Employees at Arochem International Inc. couldn't have asked for a better boss than Roy William Harris. For two years running, the 38-year-old former oil trader sprang for a lavish Christmas dinner at a fancy Connecticut inn. In 1990, Harris handed out door prizes including a weekend in Puerto Rico for two and a helicopter trip to Atlantic City. Last December, the prizes included a catered dinner for four at home. But on Christmas Eve, Arochem's employees were shocked to learn that the board had suspended Harris and another Arochem officer and got the local police to bar them from the building.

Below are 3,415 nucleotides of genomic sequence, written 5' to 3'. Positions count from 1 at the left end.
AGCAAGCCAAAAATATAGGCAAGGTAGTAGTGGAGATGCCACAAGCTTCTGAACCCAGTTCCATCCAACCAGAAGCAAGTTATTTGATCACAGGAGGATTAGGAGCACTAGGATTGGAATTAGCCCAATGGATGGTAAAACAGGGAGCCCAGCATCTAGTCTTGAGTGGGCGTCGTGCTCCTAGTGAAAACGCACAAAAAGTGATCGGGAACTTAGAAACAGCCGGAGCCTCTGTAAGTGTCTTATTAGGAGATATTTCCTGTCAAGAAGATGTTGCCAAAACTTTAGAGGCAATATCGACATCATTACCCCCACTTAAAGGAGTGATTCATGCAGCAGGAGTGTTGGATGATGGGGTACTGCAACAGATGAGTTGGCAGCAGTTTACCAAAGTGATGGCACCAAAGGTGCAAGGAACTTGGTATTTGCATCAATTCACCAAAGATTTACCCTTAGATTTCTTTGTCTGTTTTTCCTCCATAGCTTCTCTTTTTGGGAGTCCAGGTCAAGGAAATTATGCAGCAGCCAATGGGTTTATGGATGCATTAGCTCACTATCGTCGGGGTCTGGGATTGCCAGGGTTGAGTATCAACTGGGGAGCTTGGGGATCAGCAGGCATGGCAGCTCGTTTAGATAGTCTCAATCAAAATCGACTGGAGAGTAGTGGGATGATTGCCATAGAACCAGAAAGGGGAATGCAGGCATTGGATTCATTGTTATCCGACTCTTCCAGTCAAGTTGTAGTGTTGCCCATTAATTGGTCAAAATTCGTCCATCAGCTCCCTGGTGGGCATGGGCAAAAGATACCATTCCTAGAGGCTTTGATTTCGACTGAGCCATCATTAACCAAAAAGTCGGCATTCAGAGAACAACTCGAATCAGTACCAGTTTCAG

That was only the beginning. In May, the U.S. Attorney's office for the Southern District of New York charged Harris, known to friends as "Will," with one of the country's largest bank frauds. Prosecutors claim Harris and others from his now-defunct Stamford (Conn.) company defrauded a consortium of five banks led by Chase Manhattan Bank of more than $ 150 million. The alleged scheme included making up collateral and diverting assets to dummy corporations. Already, Arochem's chief financial officer, Vincent J. Dispenza, has pleaded guilty to conspiring with Harris and two others to "mislead the banks so that they would maintain, or even increase, their credit."